An amuse-bouche of world mythology that may leave readers craving more.


Myths and legends communicate key values and beliefs within a society, though the stories may share many similarities across time and culture.

In this brief compendium, Nardo examines common themes across mythologies pulled from around the globe. The famous mythologist Joseph Campbell and contemporary expert E.J. Michael Witzel claim that myths the world over share common themes, values, and tropes because of a shared heritage of storytelling that dates back to the earliest humans. These tales often involve powerful and wise creator deities as well as heroic humans, and each communicates something of the values and traditions of each culture to the listener or reader. This title serves as a cursory primer of several major mythical traditions from around the world. Through each retelling and subsequent background exposition, readers discover particulars about the cultures from which each myth sprang but also their many similarities. Classical historian Nardo begins with the Greco-Roman and Norse mythological traditions that Western readers are most likely already familiar with before expanding to Hindu, Chinese, Aztec, and Igbo mythical traditions. Though a great primer for reluctant readers and those looking for a brief overview and laudable for its inclusion of non-Western traditions, readers hoping for a deeper dive will need to look elsewhere. Ample illustrations add interest and support the text.

An amuse-bouche of world mythology that may leave readers craving more. (source notes, further reading, index, picture credits) (Nonfiction. 12-16)

Pub Date: Aug. 1, 2021

ISBN: 978-1-6782-0082-4

Page Count: 64

Publisher: ReferencePoint Press

Review Posted Online: June 11, 2021

Kirkus Reviews Issue: July 1, 2021

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An inspiring collection and an encouragement to young girls from all walks of life.



A collection of minimemoirs of successful women whose enduring spirits have enabled them to follow their passions, achieve their dreams, and overcome obstacles and naysayers.

It begins with Dolores Huerta, the union organizer who worked alongside Cesar Chavez and helped to rally thousands while also a mother and wife. Francesca Zambello tells the story of the barriers she faced as a woman wanting to direct theater and opera, a particularly male-dominated sector of the arts. As a teenager, Holly Knight loved rock music and started her own band, going on to write Grammy-winning songs of female empowerment for such singers as Tina Turner and Pat Benatar. Aspiring to break into rap music growing up, Elizabeth Acevedo decided to walk away from it after refusing to glorify the stereotypes of sex, drugs, and violence that too often characterized the form. Instead, she chose spoken word and poetry to tell her truth. This anthology represents a culturally diverse group of women who disclose how they found the inner strength and courage to excel, oftentimes breaking new ground in fields where women were not welcome. The collection is organized by decade, and interspersed throughout are bulleted lists of women’s historic accomplishments from the 1920s to the present day. Represented are CEOs, entrepreneurs, bestselling authors, bankers, and scientists, ending with girls and young women who are already leaders, paving the way for future generations of young women.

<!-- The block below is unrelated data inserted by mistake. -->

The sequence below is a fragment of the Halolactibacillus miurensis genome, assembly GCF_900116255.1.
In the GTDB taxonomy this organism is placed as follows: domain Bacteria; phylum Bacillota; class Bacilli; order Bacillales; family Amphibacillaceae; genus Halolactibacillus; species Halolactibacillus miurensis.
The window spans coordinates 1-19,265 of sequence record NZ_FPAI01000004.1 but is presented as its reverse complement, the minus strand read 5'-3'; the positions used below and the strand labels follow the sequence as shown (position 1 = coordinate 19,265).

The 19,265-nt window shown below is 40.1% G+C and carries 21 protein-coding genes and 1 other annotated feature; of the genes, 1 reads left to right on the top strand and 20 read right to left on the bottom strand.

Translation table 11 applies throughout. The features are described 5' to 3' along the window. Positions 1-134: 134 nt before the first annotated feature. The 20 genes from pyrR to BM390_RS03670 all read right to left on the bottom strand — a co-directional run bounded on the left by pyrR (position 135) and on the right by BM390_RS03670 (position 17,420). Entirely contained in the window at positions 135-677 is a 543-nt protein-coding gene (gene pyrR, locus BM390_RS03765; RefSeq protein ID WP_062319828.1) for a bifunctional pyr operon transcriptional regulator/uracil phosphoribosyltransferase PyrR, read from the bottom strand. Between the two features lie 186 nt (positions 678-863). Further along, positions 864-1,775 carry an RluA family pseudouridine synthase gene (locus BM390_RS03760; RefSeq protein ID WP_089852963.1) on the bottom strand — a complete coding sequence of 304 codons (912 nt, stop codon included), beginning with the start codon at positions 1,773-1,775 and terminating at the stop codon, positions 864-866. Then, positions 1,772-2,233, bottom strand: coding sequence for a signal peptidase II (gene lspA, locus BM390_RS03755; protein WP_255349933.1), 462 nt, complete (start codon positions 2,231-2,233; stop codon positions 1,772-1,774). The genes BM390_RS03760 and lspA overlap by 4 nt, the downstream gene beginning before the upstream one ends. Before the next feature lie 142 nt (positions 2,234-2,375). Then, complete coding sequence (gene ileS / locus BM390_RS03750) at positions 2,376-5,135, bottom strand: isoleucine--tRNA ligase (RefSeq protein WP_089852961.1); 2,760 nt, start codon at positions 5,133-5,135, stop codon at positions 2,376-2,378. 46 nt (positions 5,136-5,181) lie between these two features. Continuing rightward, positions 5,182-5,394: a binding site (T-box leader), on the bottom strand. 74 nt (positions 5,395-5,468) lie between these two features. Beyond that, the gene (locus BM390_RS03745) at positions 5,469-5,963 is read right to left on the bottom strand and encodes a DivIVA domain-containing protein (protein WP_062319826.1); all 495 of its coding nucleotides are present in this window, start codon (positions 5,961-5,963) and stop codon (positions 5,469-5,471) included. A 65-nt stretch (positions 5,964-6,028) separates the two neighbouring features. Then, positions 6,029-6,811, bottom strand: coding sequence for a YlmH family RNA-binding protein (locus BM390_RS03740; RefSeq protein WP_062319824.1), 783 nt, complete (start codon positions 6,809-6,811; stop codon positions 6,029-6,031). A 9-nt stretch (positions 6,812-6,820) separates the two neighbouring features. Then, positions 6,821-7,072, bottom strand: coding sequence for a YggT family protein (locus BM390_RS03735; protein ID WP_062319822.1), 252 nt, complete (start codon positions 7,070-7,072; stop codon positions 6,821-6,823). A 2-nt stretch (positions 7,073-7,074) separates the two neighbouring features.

An inspiring collection and an encouragement to young girls from all walks of life. (Collective memoir. 12-16)

Pub Date: Oct. 3, 2017

ISBN: 978-1-250-15446-0

Page Count: 256

Publisher: Henry Holt

Review Posted Online: Aug. 27, 2017

Kirkus Reviews Issue: Sept. 15, 2017

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Painstaking, judicious, and by no means exculpatory but with hints of sympathy.



A portrait of two victims of the Great Depression whose taste for guns and fast cars led to short careers in crime but longer ones as legends.

Blumenthal (Hillary Rodham Clinton, 2016, etc.) makes a determined effort to untangle a mare’s nest of conflicting eyewitness accounts, purple journalism, inaccurate police reports, and self-serving statements from relatives and cohorts of Bonnie Parker and Clyde Barrow. Though the results sometimes read as dry recitations of names and indistinguishable small towns, she makes perceptive guesses about what drove them and why they have become iconic figures, along with retracing their early lives, two-year crime spree, and subsequent transformations into doomed pop-culture antiheroes. She does not romanticize the duo—giving many of their murder victims faces through individual profiles, for instance, and describing wounds in grisly detail—but does convincingly argue that their crimes and characters (particularly Bonnie’s) were occasionally exaggerated. Blumenthal also wrenchingly portrays the desperation that their displaced, impoverished families must have felt while pointedly showing how an overtaxed, brutal legal system can turn petty offenders into violent ones. A full version of Bonnie’s homespun ballad “The Story of Bonnie and Clyde” and notes on the subsequent lives of significant relatives, accomplices, and lawmen join meaty lists of sources and interviews at the end.

Painstaking, judicious, and by no means exculpatory but with hints of sympathy. (photos, timeline, author’s note, source notes, bibliography, index) (Biography. 12-14)

Pub Date: Aug. 14, 2018

ISBN: 978-0-451-47122-2

Page Count: 256

Publisher: Viking

Review Posted Online: May 15, 2018

Kirkus Reviews Issue: June 1, 2018

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